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Ruote are wheels of pasta. A complex, arguably naff shape that was only possible with the advancement of the pasta industry's mechanisation, it was itself inspired by mechanics. A number of pasta shapes have taken their form from the industries which shaped Italy in the early 20th century, and were much lauded by the Fascists.

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Pasta Mista

Pasta mista (mixed pasta) is essentially broken bits and misshapes, that might have been collected from the bottom of bins of dried pasta and used as 'something out of nothing', just as breadcrumbs present the ultimate economy to homemakers and bakers alike. Pasta mista became popular to the extent that you can now buy purposely made mixed pasta in packets, with no economical advantage over regular shapes. The most traditional recipes call for cooking pasta mista actually in the sauce - broken bits are always accompanied by tinier bits, which might be lost through the colander if the pasta were boiled separately.

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Dischi Volanti

Flying saucers (literally, 'flying discs'), dischi volanti were designed shortly after the name was coined in 1947 following Kenneth Arnold's sighting in the United States. A media frenzy cast these objects of dubious reality into the forefront of the world's psyche. Martians or no, dischi volanti do actually exist as a pasta, and a delicious one at that.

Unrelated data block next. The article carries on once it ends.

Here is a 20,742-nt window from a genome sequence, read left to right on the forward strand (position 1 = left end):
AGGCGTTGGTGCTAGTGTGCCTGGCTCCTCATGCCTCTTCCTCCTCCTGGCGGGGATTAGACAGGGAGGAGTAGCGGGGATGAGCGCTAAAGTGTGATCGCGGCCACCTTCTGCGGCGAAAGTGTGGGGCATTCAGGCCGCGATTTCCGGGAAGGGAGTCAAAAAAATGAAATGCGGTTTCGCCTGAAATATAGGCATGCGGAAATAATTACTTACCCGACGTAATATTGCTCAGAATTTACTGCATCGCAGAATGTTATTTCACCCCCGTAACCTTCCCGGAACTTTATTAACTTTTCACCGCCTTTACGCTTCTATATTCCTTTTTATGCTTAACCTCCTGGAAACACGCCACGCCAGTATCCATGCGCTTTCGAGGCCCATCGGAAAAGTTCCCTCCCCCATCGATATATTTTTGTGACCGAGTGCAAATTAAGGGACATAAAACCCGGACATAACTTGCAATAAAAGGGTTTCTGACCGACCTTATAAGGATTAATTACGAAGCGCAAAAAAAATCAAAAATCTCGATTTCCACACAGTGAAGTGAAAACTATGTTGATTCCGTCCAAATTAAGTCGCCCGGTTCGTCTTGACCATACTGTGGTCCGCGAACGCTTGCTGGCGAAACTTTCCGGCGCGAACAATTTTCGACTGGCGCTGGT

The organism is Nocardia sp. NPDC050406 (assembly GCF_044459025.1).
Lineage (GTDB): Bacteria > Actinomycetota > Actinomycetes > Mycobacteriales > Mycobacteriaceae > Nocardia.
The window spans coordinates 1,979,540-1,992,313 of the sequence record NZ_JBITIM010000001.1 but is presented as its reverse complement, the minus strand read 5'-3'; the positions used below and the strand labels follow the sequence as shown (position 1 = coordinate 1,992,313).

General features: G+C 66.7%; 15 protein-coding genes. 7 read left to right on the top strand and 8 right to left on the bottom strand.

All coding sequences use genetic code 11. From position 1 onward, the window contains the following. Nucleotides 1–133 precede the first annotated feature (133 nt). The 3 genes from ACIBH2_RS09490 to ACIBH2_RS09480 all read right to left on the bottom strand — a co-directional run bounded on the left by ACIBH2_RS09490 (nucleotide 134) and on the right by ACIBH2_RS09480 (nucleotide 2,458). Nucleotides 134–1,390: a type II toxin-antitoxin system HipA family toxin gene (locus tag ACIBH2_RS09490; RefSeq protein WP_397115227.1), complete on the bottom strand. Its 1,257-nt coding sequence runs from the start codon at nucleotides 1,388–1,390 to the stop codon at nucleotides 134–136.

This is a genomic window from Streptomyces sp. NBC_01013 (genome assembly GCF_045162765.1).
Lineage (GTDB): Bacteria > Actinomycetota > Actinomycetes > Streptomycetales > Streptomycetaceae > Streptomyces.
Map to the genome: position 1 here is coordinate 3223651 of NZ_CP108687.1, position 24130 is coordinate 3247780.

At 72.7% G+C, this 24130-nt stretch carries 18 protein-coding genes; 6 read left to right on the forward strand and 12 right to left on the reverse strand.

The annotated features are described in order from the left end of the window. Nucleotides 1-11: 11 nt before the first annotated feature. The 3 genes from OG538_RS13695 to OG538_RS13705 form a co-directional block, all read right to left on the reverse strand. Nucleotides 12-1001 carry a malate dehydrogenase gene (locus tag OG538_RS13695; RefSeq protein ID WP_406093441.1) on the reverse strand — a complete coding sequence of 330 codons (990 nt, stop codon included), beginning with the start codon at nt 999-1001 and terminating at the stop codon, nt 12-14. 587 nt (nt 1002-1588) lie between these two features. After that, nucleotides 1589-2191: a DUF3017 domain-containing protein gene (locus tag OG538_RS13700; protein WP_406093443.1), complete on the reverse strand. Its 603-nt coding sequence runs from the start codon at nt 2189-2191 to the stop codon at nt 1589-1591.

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Radiatori (obviously, 'radiators') are one of the newest shapes. They have been traced back to between the world wars, rendering the tale that they were created in the 1960s by an industrial designer apocryphal. They are modelled on old industrial heating fixtures (a straight pipe with concentric, parallel fins): in both cases these features are designed to maximise the surface area - in one case for heat exchange, in the other for absorbing flavour and trapping sauce.

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Chifferi Rigati

Chifferi (smooth), and chifferi rigati (ridged, as illustrated), are industrially made pasta in the shape of kipferl, the Austrian biscuits. As fresh pasta used to be made by bakers (there are still some shops that perform both functions), it is likely that this form drew inspiration from Italian mezzelune (half-moon biscuits), themselves an adaptation of kipferl.